Navigating the Renter Reform Bill: Bridging the Divide
Alongside Awaab’s Law, the Renter Reform Bill stands as a beacon of hope for tenants seeking greater security and protection in the private rental sector (PRS). Yet, progress has been slow, leaving many to wonder when tangible changes and implementation will materialize (especially with the undecided factor of where political will is predicted to lie after the General Election this summer). One of the Bill’s key objectives is abolishing ‘no-fault evictions’ with the removal of Section 21 notices, which instill fear in tenants and deter them from reporting issues. As we await further developments, the urgency of comprehensive reform grows ever more apparent. Indeed, due to the fear of being served a ‘no-fault’ eviction, the private sector has shown shocking signs of disrepair exceeding those found in the social housing sector. This is further exacerbated if the household is in receipt of housing support such as Universal Credit or Housing Benefit as there is less flexibility in being able to move homes due to DSS. Whilst these bans are unlawfully discriminatory, the prevailing mindset amongst private landlords is to steer clear of DSS tenants.

Indeed, recent statistics [4] show how in the PRS, a staggering 21% of homes fail to meet decent standards, compared to 10% in social housing. Moreover, the prevalence of Category 1 hazards – the most severe – is disproportionately higher in the PRS, with 12% of properties affected compared to just 4% in social housing. When it comes to damp, a particularly insidious hazard, the divide is stark (from those surveyed): 9% of PRS homes suffer from damp, while only 2% of social housing units report the same issue.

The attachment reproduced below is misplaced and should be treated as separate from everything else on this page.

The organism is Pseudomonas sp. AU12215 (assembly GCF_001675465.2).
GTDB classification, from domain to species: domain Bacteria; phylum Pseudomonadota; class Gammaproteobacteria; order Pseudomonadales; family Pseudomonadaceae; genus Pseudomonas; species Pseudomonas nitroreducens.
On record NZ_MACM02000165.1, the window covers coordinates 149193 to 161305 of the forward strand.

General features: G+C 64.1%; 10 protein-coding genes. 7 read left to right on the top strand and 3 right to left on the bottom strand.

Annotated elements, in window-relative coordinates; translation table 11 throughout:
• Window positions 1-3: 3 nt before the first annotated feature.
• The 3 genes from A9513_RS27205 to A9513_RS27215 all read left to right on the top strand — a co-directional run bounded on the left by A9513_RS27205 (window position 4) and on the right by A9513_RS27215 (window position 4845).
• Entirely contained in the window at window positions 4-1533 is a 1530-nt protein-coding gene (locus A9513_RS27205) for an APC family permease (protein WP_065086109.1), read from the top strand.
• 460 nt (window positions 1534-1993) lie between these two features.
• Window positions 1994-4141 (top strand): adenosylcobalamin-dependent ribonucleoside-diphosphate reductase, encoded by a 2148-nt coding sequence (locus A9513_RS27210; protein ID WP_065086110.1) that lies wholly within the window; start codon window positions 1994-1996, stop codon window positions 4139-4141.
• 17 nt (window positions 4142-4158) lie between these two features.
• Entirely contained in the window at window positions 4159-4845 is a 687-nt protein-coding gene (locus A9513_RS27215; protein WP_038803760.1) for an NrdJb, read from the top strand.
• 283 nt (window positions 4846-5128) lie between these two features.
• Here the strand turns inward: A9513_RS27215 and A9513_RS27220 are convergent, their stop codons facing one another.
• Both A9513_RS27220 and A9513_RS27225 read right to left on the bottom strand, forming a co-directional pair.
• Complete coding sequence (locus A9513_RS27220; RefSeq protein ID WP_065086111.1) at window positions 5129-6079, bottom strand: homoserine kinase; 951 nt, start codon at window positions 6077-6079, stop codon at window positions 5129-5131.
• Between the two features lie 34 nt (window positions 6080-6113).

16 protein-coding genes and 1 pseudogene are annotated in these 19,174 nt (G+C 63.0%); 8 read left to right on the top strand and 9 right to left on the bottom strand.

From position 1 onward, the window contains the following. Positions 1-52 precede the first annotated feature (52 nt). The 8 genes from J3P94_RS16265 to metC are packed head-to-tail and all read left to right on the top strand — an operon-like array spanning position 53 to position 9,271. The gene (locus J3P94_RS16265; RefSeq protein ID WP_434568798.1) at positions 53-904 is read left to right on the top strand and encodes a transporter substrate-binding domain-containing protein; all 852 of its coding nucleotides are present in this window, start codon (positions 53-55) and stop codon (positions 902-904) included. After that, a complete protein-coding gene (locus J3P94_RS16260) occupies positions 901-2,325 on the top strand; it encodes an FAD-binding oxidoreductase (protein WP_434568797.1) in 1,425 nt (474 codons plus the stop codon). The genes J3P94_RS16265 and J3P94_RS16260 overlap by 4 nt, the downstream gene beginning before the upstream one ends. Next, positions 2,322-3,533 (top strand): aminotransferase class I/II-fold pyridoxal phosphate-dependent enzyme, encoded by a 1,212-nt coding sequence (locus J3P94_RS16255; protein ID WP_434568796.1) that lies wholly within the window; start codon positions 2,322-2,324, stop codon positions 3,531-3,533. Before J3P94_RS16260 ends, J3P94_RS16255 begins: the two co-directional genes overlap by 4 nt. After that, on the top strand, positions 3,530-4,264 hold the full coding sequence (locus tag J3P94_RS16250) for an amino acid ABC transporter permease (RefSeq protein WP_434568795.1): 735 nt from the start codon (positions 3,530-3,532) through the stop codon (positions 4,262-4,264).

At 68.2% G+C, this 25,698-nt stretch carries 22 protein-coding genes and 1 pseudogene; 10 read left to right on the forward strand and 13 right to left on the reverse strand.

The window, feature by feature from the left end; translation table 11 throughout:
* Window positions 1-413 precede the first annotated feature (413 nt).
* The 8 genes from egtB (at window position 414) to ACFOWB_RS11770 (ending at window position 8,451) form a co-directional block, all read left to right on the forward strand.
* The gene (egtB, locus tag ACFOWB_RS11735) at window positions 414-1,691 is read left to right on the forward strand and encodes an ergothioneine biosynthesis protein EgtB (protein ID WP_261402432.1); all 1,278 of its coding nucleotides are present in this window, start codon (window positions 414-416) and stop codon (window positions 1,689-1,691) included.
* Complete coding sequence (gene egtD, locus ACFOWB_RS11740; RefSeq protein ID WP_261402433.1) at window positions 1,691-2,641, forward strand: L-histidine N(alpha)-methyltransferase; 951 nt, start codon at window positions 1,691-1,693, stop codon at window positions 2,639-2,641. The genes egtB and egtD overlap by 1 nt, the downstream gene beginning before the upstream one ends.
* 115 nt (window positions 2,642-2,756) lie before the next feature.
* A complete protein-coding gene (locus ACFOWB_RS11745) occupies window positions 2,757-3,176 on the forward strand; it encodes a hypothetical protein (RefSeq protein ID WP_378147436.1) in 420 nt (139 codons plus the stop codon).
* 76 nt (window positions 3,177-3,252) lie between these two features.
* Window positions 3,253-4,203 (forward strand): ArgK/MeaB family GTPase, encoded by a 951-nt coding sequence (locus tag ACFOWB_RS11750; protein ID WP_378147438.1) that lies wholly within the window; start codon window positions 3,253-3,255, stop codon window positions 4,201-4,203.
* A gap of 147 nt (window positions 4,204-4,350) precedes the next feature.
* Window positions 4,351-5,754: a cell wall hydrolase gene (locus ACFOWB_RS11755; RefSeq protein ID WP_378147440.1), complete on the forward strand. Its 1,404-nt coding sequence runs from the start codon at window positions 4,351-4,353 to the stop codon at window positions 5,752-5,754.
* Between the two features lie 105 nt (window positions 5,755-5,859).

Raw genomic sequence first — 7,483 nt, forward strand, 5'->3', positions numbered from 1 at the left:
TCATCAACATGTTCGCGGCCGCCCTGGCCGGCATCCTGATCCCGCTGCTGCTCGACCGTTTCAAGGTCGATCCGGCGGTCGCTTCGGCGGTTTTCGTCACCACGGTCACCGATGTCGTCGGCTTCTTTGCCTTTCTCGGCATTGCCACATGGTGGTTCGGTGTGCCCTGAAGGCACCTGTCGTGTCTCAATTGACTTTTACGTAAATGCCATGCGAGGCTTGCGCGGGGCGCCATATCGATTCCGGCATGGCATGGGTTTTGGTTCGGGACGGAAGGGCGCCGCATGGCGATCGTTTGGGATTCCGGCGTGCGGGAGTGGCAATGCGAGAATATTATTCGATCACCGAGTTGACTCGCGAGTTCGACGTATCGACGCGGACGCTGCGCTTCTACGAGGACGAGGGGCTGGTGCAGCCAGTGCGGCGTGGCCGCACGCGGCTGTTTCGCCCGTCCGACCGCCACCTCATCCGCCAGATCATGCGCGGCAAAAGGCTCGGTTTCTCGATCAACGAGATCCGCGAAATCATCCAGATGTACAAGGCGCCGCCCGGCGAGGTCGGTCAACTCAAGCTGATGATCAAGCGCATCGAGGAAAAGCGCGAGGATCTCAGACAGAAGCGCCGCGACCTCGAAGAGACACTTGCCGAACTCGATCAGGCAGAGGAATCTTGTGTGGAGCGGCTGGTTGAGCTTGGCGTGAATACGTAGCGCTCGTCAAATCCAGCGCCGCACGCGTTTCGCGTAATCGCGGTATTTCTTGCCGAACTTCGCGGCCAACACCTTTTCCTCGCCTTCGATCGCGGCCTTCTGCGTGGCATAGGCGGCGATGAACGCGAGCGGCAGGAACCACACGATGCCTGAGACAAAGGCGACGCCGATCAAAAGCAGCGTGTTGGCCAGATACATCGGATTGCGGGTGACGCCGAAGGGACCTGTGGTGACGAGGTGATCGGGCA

Whilst the Housing Act 2004, was introduced to slightly regulate the PRS, these cannot be affected with the threat of s.21 notices overhanging. Although the Act places duties on Local Authorities to review housing standards and provide assessments to the Department for Levelling Up, Housing and Communities (DLUHC) especially regarding high scoring category 2 damp and mould hazards, the lack of reporting from tenants due to fear may indicate a much larger issue within the PRS statistics. Whilst the Decent Homes Standard was included within the committee stages of the Bill, it is hoped that the PRS will follow suit in setting out stringent timeframes given the attention garnered by Awaab’s law. Thus, without the ability to vindicate one’s rights due to fear, protections afforded to tenants becomes obsolete.

Whilst there has been a recent boom in action regarding the housing sector, it is disheartening to see that these changes come on the back of such a tragic incident. The media outcry from Awaab Ishak’s death has caused lawmakers to face the reality of a severely deregulated housing sector where landlords have been able to commodify the sector. Indeed the Social Housing (Regulation) Act 2023 was also heavily influenced by the tragic event of Grenfell 2017. Abridging the gap between housing standards and public health concerns should now be seen as essential in affecting longer lasting changes within the area.

[1] Clause 42, Social Housing (Regulation) Act 2023
[2] Health inequalities: cold or damp homes, House of Commons library, 2023
[3] Housing Ombudsman Spotlight report on damp and mould (PDF, 662 KB) [4]https://www.gov.uk/government/statistics/chapters-for-english-housing-survey-2022-to-2023-headline-report/chapter-4-dwelling-condition

Disclaimer: The views and opinions expressed are those of the author. They are for informational purposes only and do not reflect the official policy or position of UCL SPBC.